If there were 2 things I would, if I had the backbone or whatever it is you need to have when giving something up you enjoy…do.
I smoke very heavily, as I feel I need to give more than just the tax on my old age pension to our wonderful treasury to squander on lost bloody causes like the long term unemployable and foreign bloody aid.
I wake myself up most nights with a wheezing chest and fall back to sleep with the knowledge that, come morning, hopefully, I’ll be back in my greenhouse/shed/my space toking on another Benson and Hedges busting a lung in a self destructing hope that some bugger somewhere who benefits from my chucking a large percentage of £7+ at a packet of fags appreciates the sacrifice I make on their behalf…so, if your there reading this a thank you Dave would not go amiss.
The other thing I need to address is my compultion to breed more birds. I have far to many already, but have just set another incubator full (48).
I have about 16 broodies sitting, but only 2 are sat of viable eggs. The others are on dead eggs. The chicks from test hatches are doing well, some are now 15 weeks and looking like being what I’d hoped them to look like.
The best test by far was a batch of ‘ Improved French Marans’ these are another step towards a dark egg laying table bird or a dual purpose dark egg layer. They hatched with attitude and almost forced the top off the incubator at 24 hours old. I had to move them out of the brooder box by day 5, as they were just bouncing around the box.
They were moved into a broody coop under a 150 watt dull emitter and a low wattage lamp of about 20watts for light. By day 10 I had them on greens (Clover) and they were perching by 16 days. The whole hatch looks full of bounce and I’m re hatching some more in case something happens to the rooster I bred them from.
These are by a very good rooster (Welsh Black) penned with 6 black and blue French copper Marans 2 year old hens.
The hens are from an improved line which is now a 5th season strain, selected for egg color and general vitality and how the bird handles laying and feather retention balance. I like to see a bird looking in reasonable condition well into a laying season, as it indicates she is fit and agile enough to get the protein it takes to lay and keep feathers on. Not all birds do look in good nick, some feather loss is inevitable, but birds that look like battery hens that are free ranging should not really be bred from or at least monitored careful for the color and amount of eggs she lays.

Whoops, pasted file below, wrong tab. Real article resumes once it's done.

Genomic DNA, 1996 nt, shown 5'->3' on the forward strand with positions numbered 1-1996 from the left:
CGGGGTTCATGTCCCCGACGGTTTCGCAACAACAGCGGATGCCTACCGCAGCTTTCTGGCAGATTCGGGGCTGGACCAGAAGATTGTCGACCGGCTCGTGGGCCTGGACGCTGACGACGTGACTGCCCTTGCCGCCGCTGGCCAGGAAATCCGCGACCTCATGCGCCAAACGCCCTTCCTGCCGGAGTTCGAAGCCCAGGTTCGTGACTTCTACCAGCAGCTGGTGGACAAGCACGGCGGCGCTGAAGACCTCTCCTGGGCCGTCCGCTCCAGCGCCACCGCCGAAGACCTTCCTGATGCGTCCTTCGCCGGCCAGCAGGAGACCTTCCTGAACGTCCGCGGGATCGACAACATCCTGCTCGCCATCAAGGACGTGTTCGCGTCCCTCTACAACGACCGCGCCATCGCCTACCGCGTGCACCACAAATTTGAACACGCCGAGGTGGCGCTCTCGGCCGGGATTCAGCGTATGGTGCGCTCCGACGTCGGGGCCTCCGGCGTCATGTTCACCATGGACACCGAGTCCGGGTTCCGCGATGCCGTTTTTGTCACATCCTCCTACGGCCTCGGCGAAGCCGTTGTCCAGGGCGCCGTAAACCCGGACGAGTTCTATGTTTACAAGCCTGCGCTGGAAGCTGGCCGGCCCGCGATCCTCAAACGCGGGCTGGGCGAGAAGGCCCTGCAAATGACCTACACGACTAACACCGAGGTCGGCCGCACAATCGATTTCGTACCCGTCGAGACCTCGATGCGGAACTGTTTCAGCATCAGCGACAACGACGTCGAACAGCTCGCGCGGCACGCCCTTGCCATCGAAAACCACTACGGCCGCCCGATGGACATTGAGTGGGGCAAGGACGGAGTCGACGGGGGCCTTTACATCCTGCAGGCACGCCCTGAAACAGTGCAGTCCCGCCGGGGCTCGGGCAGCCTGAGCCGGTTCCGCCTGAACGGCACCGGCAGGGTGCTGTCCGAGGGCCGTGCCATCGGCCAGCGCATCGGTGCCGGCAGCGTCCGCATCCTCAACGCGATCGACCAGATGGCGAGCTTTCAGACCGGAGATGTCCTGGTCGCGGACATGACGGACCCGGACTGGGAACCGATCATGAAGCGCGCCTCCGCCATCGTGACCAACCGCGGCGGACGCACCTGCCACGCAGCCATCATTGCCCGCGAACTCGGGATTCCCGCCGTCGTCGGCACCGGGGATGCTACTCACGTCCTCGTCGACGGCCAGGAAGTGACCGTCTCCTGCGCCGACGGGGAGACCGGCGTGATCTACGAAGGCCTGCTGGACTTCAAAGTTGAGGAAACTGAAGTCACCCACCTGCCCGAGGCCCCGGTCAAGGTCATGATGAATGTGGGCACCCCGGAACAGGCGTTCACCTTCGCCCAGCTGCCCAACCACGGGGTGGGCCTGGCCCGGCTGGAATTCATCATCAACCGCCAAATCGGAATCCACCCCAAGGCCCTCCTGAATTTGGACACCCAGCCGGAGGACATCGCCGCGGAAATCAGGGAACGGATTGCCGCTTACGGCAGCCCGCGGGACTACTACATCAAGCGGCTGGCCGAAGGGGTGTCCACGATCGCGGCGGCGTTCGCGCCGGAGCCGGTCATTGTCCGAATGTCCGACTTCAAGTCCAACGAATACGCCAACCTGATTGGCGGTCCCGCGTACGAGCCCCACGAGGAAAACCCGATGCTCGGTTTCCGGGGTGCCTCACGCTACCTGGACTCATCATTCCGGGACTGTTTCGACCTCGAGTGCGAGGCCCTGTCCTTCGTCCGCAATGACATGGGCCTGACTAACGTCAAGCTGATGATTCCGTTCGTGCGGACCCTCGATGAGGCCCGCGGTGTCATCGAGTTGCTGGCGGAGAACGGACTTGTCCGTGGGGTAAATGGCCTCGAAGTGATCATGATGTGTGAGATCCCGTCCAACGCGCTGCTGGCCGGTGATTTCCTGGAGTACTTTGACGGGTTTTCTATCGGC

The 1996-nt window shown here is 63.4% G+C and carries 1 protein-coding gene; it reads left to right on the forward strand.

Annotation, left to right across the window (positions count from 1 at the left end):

It’s impossible to keep on top of everything if you have to many birds to look after, feeding and watering has to be done, cleaning and general bird welfare comes well before sitting in the house watching television. It all takes time and effort, but I don’t want to keep birds in squalor so stock comes first.
I have been trying to reduce my numbers for a couple of years and have bred towards just having 1 breed. A breed that does what it says on the tin. I want a dark brown egg laying dual purpose bird that will lay and be a calm sitter a breed that it’s worth taking the cockerels on for table birds with the knowledge that corn prices are going to get higher, in fact a dark brown egg laying Welsh Black.
Over the next month or 2 I shall move on most of my birds, as there is no way I can cope with another winter like the last 2 caring for this many birds. My health suffered last year and my OH (other half) has already bought a bungalow in Hay-on Wye with a short term view of moving into civilization and I need that like I need another hole up my arse, so some birds have to go.
The eggs I put in today (OH away on a holiday) are Improved French Marans and a few tests from breeding pens after rooster swapping, which is a mid season way of gene swapping in a strain/line. Using the best of the hens still looking fit and healthy and still producing with another rooster, usually related to the out coming rooster to see if a different gene mix throws out any interesting chicks.
Record keeping must be practiced as after a few weeks you will forget which grower came from which pens of birds.